The British Motorcyclists Federation (BMF) and Motorcycle Action Group (MAG) feel very strongly that forms of light segregation are hazardous to riders and pedestrians and issued a joint statement in 2016 raising their concerns. The statement raised the issue of destabilising those on Powered Two Wheelers and throwing them into the path of other road users, and how easily the devices are damaged by heavy vehicles leaving bolts on the road surface creating a hazard for many.

Research - Glasgow City Council Soft Segregation Study

In February 2020, Glasgow City Council (GCC) published their ‘Cycle Lane Soft Segregation Trial Report’ detailing results from a number of trials across the city. Six locations were chosen with a variety of soft segregation methods installed at each; these were then monitored to see how each product stood up to climate and how durable they were with the time between installation and review ranging between two and seven years. A summary of the results of the report is presented in Table 1 below:

Orcas And Armadillos Image 2


Table 1: Results of Glasgow City Council Soft Segregation Report

Table 1 shows that the success of each type of segregation varied between locations. Passively Safe Impact Bollards were overwhelmingly found in good condition at the majority of sites where they were installed. Comparably, 94% of Orcas were found in good condition in one location while 74% were found damaged in another. The two locations where cycle lane defenders were installed had none in good condition when the sites were surveyed. These results clearly highlight that some segregation methods are more appropriate for certain locations than others. It also highlights that all methods featured some kind of damage during the trial at all locations.

Based on these results, GCC set out a recommendation that a maintenance plan should be in place to address blocking of weep holes in Orcas, Defenders and Armadillos, regular cleansing of Orcas and Armadillos, regular replacement of reflective strips and on cycle lane defenders and regular inspections to check loose or missing bolts and broken or missing units.

Mayer Brown’s Experience

The road safety auditing team at Mayer Brown Ltd. have extensive experience of light segregation schemes, including on some heavily trafficked London Streets. From this experience, concerns have been raised over the use of Orcas, primarily due to the damaged Orcas creating a hazard themselves, their lack of conspicuity due to dirt and frequent over-running by vehicles. It is evident that Orcas need high levels of maintenance from highway authorities for them to be used safely and effectively. Similar concerns are raised about low-level planters which are difficult and dangerous to maintain, are at the right height to catch a cycle pedal, and if struck by a motor vehicle would be potentially hazardous to cyclists and other road users alike.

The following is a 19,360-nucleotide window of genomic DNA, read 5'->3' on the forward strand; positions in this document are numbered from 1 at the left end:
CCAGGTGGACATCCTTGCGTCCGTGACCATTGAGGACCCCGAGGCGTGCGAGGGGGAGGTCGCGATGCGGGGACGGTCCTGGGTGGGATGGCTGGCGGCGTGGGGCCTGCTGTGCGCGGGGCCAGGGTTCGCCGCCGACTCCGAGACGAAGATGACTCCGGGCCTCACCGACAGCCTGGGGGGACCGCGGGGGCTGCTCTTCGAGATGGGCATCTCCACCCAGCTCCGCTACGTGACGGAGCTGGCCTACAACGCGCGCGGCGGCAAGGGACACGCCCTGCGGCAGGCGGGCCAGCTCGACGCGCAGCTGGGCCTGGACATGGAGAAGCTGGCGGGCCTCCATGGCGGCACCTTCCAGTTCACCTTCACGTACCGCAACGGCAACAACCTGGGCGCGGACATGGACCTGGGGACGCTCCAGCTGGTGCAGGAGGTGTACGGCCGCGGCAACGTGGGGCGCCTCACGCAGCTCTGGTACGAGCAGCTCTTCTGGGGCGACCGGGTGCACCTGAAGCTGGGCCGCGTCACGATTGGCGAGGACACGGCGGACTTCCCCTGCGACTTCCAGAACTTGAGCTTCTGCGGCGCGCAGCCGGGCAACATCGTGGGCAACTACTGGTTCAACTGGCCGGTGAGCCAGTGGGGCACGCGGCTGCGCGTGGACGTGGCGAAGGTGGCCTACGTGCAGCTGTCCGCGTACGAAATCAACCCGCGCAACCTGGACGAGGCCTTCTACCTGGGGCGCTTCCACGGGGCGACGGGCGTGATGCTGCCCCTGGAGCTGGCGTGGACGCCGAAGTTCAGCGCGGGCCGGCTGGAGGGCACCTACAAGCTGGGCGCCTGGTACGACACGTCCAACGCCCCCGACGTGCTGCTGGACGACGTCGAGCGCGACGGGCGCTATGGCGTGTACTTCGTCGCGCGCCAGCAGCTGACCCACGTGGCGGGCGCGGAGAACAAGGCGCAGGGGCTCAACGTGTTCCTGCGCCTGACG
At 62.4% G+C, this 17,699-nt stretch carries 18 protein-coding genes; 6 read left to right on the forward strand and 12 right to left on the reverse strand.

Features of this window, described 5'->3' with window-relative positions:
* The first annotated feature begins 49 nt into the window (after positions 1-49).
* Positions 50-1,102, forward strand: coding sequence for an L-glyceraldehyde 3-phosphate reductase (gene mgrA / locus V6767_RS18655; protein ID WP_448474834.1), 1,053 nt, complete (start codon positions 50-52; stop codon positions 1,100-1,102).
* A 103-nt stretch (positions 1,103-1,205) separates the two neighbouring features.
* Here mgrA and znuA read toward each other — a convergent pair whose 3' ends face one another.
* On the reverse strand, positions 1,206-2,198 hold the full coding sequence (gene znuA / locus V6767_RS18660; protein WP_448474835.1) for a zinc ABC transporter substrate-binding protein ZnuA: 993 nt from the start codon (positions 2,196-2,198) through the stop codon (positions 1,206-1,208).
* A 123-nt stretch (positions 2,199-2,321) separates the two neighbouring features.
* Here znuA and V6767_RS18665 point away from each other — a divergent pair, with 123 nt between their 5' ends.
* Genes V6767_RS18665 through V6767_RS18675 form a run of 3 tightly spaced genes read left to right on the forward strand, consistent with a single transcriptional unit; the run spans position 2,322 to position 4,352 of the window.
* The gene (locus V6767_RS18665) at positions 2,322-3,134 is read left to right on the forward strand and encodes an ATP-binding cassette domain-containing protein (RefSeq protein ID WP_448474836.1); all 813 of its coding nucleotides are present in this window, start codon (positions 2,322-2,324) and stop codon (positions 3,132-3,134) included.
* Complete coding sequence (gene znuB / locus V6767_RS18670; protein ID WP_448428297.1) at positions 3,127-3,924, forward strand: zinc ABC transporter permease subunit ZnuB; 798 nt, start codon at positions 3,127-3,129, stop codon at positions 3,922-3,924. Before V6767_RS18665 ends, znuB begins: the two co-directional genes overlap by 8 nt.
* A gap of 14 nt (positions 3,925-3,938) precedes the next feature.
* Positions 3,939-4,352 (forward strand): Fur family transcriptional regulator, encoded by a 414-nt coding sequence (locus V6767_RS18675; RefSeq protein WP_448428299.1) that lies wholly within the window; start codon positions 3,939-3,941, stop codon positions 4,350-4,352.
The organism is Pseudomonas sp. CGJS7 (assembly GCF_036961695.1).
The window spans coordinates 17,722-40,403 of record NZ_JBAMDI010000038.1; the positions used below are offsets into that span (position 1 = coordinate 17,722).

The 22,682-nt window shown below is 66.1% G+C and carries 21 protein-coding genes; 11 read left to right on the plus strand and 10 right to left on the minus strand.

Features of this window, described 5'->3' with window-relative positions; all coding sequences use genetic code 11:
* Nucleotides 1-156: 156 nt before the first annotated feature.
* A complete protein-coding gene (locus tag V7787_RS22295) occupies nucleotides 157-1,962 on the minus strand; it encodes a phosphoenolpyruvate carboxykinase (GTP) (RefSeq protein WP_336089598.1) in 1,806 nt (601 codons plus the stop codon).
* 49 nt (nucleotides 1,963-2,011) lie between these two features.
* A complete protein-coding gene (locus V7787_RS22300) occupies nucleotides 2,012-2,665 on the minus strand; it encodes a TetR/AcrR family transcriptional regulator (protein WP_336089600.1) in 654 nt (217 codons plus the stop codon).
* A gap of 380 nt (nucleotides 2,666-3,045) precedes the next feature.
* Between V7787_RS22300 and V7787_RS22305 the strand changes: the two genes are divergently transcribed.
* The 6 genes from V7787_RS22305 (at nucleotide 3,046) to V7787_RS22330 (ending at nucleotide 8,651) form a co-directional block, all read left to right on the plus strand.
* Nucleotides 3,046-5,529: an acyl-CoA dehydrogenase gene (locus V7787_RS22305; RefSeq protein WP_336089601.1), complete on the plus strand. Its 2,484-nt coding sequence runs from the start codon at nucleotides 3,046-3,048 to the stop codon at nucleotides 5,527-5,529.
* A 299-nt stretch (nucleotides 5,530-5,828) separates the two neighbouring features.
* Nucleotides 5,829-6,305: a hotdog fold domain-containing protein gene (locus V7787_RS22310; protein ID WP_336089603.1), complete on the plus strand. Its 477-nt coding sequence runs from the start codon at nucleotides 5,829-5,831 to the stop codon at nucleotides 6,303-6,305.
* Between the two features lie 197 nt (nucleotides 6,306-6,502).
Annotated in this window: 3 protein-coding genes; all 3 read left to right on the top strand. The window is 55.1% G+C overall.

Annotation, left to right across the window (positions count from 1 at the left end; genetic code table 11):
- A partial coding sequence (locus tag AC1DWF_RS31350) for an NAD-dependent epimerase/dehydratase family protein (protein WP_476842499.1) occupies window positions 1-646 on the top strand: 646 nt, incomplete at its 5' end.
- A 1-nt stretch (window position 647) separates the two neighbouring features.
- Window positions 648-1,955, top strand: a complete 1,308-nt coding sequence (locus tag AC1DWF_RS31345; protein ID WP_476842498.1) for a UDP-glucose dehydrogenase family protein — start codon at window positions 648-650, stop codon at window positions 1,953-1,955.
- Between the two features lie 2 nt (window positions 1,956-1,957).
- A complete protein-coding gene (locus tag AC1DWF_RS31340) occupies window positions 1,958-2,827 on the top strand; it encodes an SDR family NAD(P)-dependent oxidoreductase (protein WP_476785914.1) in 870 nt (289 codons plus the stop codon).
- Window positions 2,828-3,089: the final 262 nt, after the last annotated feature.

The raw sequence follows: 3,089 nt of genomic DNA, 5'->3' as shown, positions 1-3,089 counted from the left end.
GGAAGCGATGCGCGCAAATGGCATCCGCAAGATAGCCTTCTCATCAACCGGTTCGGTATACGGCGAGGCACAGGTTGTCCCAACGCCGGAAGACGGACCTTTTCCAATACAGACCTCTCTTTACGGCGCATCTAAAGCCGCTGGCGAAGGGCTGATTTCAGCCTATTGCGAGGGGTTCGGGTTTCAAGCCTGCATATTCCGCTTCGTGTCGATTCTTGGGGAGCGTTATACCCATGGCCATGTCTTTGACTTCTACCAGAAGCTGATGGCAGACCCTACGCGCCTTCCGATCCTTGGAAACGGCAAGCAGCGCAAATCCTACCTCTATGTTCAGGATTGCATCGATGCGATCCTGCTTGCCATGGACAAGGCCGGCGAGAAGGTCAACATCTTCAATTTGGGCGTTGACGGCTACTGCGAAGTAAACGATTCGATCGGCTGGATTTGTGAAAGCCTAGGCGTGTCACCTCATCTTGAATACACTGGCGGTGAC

Concluding Thoughts

The types of segregation that are more permanent (Posts, Concrete Blocks and Planters) are more expensive to install and are less adaptable but are more durable and less likely to become damaged. They are easily seen so are less likely to cause harm to motor vehicles or Powered Two Wheelers but are more difficult for pedestrians to navigate.

In comparison, the low-level types of segregation that can be overrun by vehicles (Orcas, Armadillos and Satellite Islands) are much cheaper and are adaptable so can be easily changed if and when necessary. However, these types are more likely to become damaged and require higher levels of maintenance. There are also arguments to suggest they are a trip hazard for pedestrians and can destabilise motorcyclists.

Therefore, it is essential that where light segregation devices are being installed, the most appropriate type is chosen for the location. Considerations should be made for the level of motor traffic, the level of both cyclists and pedestrians using the area and the appropriate spacing of devices to ensure a balance between aesthetics and prohibiting parking in cycle lanes. Post-implementation monitoring should always be undertaken, as well as a maintenance plan in place. Above all, light segregation devices should be clearly visible to all road users and should work symbiotically with obvious road markings. While there is a propensity to fast-track cycle lane and light segregation implantation as a result of the increased uptake of cycling in a post-Covid world, consultations with user groups should still be a priority to ensure that user needs are met properly.

For more information on this topic or to talk to our road safety auditing team, please contact us.


Bibliography of Useful Links

Light Protection of Cycle Lanes - Best Practices (itf-oecd.org)

Safety concerns raised over ‘cycle lane delineators’ (roadsafetygb.org.uk)

Cycling - Light Segregation (rospa.com)

Cycle Lane Soft Segregation Trial Report (glasgow.gov.uk) - linked in the text

Gear change: a bold vision for cycling and walking (publishing.service.gov.uk) - linked in the text

National Travel Attitudes Study (NTAS) - Wave 4 (publishing.service.gov.uk) - linked in the text

LCDS Chapter 4 Cycle Lanes and Tracks (tfl.gov.uk) - linked in the text